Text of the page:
• Normal Regular Rhythm with Narrow QRS 169 However, if there exists a physiological 2:1 A-V block and every alternate P wave is followed by a QRS complex, the ventricular rate is half of the atrial rate or 75 to 100 beats/min. Such as rhythm superficially resembles a normal sinus rhythm with the difference that the P-P interval between successive P waves reflects an atrial rate of 150 to 200 beats/min. ATRIAL FLUTTER WITH 4:1 A-V BLOCK In atrial flutter the atrial rate varies from 220 to 350 beats/min. Since all atrial impulses cannot conduct to the ventricles at this rate, there exists a physiological A-V block and the ventricular rate is a fraction of the atrial rate. If the physiological block is 4:1 and every fourth flutter wave is followed by QRS complex the ventricular rate is one-fourth of the atrial rate or 60 to 80 beats/min. Such a rhythm superficially resembles a normal sinus rhythm with the difference that the P waves are replaced by rapidly occurring flutter waves. Atrial flutter can be differentiated from atrial tachycardia (atrial rate 150 to 200 beats/min) with 2:1 block by the fact that the F-F interval between successive F waves indicates an atrial rate of 220 to 350 beats/min. JUNCTIONAL TACHYCARDIA Junctional tachycardia is an ectopic rhythm originating from a latent subsidiary pacemaker located in the A-V junction. Normally, this pacemaker is subdued when the cardiac rhythm is governed by the S-A node. However, when the junctional pacemaker undergoes enhancement of its inherent automaticity, it produces a junctional tachycardia. This rhythm is also known as non-paroxysmal junctional tachycardia to differentiate it from extrasystolic junctional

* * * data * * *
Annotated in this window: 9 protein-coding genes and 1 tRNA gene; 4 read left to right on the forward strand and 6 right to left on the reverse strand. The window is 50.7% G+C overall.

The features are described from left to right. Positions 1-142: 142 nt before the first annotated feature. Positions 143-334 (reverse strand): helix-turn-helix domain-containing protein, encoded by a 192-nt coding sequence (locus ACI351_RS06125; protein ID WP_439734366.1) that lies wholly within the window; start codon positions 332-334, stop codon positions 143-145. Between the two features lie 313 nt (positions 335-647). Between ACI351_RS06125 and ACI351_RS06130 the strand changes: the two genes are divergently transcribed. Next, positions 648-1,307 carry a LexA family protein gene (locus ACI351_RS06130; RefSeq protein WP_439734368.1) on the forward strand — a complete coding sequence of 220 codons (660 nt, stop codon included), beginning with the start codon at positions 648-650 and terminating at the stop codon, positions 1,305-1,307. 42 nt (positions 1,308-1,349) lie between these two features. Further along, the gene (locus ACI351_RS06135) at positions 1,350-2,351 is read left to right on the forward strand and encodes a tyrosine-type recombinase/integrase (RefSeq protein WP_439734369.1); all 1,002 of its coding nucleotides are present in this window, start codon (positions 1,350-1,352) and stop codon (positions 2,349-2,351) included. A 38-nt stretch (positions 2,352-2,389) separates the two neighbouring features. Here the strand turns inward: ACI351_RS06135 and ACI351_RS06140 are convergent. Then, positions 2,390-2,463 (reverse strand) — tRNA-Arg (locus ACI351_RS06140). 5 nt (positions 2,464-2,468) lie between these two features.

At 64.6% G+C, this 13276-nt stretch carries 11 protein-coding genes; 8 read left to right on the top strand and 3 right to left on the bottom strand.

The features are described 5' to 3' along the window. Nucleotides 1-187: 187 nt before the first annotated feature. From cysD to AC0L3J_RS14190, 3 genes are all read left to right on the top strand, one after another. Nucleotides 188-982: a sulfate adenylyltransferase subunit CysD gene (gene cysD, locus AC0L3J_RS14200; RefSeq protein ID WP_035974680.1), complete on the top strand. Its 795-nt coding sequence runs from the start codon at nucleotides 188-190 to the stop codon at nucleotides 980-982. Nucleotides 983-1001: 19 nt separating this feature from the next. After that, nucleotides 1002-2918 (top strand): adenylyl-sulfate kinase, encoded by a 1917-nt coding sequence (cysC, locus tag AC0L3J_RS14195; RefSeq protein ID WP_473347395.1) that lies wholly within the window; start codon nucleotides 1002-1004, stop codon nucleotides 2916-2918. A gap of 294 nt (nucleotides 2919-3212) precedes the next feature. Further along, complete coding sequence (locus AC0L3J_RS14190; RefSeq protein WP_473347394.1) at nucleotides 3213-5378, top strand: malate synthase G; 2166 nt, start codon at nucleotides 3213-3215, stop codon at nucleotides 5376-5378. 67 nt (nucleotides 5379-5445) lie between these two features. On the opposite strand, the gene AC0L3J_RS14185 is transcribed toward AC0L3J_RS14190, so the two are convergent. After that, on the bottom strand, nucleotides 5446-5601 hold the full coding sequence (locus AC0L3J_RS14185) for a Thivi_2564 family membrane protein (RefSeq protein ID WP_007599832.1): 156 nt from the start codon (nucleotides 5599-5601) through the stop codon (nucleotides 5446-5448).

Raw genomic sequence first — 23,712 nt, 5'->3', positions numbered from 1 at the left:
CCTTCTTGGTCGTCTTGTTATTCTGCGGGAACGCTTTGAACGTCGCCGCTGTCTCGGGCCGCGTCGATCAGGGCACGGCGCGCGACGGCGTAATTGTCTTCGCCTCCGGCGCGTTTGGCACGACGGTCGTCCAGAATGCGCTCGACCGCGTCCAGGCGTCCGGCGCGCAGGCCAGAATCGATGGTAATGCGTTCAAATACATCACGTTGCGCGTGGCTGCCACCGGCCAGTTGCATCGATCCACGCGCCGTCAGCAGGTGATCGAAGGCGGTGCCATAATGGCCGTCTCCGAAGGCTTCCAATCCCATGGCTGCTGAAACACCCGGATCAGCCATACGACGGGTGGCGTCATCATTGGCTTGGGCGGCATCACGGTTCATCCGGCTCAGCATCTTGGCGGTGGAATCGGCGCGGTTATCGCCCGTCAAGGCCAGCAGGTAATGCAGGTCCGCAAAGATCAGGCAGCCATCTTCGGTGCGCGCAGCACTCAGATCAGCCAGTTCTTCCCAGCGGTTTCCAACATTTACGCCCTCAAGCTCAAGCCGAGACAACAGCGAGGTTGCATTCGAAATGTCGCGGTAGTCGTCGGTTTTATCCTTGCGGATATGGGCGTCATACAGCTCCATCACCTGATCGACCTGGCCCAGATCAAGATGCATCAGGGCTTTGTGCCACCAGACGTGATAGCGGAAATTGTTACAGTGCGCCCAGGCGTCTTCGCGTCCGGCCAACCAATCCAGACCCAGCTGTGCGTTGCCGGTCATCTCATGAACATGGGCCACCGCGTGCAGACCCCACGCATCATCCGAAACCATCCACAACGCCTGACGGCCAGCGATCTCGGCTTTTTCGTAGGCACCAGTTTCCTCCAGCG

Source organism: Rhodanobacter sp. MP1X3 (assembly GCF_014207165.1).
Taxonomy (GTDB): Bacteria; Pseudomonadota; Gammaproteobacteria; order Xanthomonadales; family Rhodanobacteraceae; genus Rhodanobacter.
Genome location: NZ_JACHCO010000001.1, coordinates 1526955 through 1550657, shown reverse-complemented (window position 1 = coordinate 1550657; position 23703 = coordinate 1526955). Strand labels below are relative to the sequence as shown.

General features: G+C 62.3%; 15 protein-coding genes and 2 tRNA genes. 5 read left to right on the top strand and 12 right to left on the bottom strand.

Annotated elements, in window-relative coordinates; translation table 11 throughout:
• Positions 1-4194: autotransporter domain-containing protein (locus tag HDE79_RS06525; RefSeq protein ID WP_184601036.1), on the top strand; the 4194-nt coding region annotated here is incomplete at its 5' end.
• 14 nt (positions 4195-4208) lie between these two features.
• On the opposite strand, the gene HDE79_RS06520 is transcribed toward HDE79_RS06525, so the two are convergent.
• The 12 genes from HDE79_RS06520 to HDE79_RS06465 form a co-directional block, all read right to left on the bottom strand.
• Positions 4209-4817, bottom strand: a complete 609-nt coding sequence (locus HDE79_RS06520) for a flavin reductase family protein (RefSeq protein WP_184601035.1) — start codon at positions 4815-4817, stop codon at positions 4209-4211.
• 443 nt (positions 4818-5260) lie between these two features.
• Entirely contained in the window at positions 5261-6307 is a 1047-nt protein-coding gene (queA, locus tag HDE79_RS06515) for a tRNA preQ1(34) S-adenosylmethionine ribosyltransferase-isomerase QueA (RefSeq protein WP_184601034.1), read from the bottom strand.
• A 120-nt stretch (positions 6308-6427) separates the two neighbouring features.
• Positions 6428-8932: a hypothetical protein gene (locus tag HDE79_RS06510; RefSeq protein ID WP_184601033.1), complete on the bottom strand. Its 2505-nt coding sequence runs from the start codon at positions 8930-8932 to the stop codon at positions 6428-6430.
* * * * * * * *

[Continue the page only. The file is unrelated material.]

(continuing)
• 170 ECG Made Easy tachycardia produced by a series of three or more junctional premature beats. Non-paroxysmal junctional tachycardia is also known as accelerated junctional rhythm. Junctional tachycardia produces a regular rhythm at a rate of 60 to 100 beats/min which is greater than the inherent rate of the junctional pacemaker (40 to 60 beats/min). The QRS complexes are narrow as in normal sinus rhythm (Fig. 17.1). The distinctive feature of a junctional tachycardia is the typical relationship between P waves and QRS complexes. If the atria are activated retrogradely from the junctional pacemaker, the P waves are inverted and related to the QRS complexes. They may just precede, just follow or be buried in the QRS complexes because of near-simultaneous atrial and ventricular activation. If the atria continue to be activated by the S-A node, the P waves are upright and unrelated to the QRS complexes. In that case, the junctional pacemaker only activates the ventricles. The ventricular rate is then slightly greater than the atrial rate, that is, the R-R interval is slightly shorter than the P-P interval. Fig. 17.1: Accelerated junctional rhythm: Inverted P waves just following QRS complexes